The goal of the Universal Periodic Review is to improve human rights around the world. Each member of the U.N. takes turns being “reviewed” by their peers as part of the UPR. While this process seems complicated it is designed to provide access for human rights defenders and NGO’s around the world to engage by providing “stakeholder” reports that highlight real human rights issues on the ground. WLN submitted a stakeholder report in October of 2019 and has been engaging with the United Nations members who will “review” the United States. Part of the Universal Periodic Review process is a Country Report after the submission of the Stakeholder Reports. While the country report was due long ago, it was submitted in August 2020. There are many clear omissions and significant misinformation in the report. WLN has prepared a response to the country report and have disseminated it to the members of the United Nations that will be part of the United States UPR on November 9th, 2020. You can link to a copy of the United States Country Report and the Stakeholder Reports here. You may download our response or view it below:
WOMEN’S HUMAN RIGHTS IN THE UNITED STATES:
A Response to the United States Country Report for the Universal Periodic Review
Women’s Rights are Human Rights: This includes all who define themselves as women, as well as other birthing and menstruating people. [i]. [i] It is important to note that individuals who do not identify as “women” may also be impacted by these violations, including transgender and non-binary individuals
Overview: The language to address issues of gender in the United States Country Report utilizes a binary framework and is exclusive of a broad range of gender expression or gender identity.[i] Without acknowledgement of gender diversity, the mental and physical health of women and girls in the U.S. can be severely compromised[ii]. Additionally, while the U.S. highlights its engagement with Civil Society, only one specific call for consultation was sent out from the U.S. Department of State, broadly, to Civil Society in preparation for the UPR.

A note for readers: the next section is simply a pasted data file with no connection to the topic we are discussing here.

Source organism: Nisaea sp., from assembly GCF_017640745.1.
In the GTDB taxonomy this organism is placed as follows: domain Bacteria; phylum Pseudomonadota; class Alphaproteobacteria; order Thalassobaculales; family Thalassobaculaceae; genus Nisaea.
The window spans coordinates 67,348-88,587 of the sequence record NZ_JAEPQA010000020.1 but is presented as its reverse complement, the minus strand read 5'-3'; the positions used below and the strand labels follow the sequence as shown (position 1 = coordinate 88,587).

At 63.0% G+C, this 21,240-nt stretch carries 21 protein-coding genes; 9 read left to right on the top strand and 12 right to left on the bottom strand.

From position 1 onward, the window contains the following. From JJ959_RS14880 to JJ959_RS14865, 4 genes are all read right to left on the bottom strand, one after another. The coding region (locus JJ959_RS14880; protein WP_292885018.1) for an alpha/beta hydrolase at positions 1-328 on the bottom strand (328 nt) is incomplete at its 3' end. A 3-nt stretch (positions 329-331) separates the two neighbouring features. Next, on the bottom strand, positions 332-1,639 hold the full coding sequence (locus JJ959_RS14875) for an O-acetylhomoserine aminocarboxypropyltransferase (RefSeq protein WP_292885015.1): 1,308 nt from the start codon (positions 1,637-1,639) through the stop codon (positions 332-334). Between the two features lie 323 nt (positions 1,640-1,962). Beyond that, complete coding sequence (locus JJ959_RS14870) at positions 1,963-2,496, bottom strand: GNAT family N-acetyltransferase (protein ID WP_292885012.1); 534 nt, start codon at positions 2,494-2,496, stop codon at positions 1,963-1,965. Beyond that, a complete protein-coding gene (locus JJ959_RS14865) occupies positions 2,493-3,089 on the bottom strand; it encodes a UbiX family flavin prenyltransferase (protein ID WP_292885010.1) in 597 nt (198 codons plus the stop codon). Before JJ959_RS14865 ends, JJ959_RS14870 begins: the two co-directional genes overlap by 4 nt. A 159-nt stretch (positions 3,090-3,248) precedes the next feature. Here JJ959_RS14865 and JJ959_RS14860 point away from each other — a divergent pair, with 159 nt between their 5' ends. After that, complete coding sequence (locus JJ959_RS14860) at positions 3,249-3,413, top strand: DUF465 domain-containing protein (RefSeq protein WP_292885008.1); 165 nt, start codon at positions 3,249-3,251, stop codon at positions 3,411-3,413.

A: Treaties, International Mechanisms and Domestic Implementation
The United States notes that it is a party to five (5) of the nine (9) human rights treaties described by the Office of the High Commissioner as “Core International Human Rights Instruments.”[iii] To the detriment of women, the Convention on the Elimination of All Forms of Discrimination Against Women (CEDAW) is not one of them. While the U.S. notes that it is a signatory to CEDAW, it has yet to be ratified, leaving a gap in the protections for U.S. women[iv].
The U.S. also points out its commitment to human rights by invoking its creation of a Commission on Inalienable Rights. This Commission, instead of expanding access to rights, creates a risk to women as it is being used to “justify restrictions on reproductive freedom and the rights of LGBTQ people.” [v]
B: Civil Rights and Non-Discrimination
The U.S. government states that law enforcement and criminal justice systems in the U.S. are not “systemically racist”, however there is significant evidence to the contrary[vi]. When we add gender to race as a variable, a picture emerges of a deeply racist and sexist environment. Women of color make up an increasing share of arrests and use of force[vii], women’s incarceration rates have increased twice as quickly as men’s over the last several decades, with a disproportionate number of Black, Brown and Indigenous women being incarcerated[viii]. Additionally, the treatment of women in carceral settings constitutes significant violations of women’s human rights. While we have previously submitted a report on the lack of reproductive health care and sexual assault experienced by undocumented immigrant women in immigration detention[ix], recent reports about the non-consensual sterilizations of predominantly Black and Latinx women in prison[x] [xi]have unveiled the both racist and misogynistic law enforcement system and practices in the United States[xii].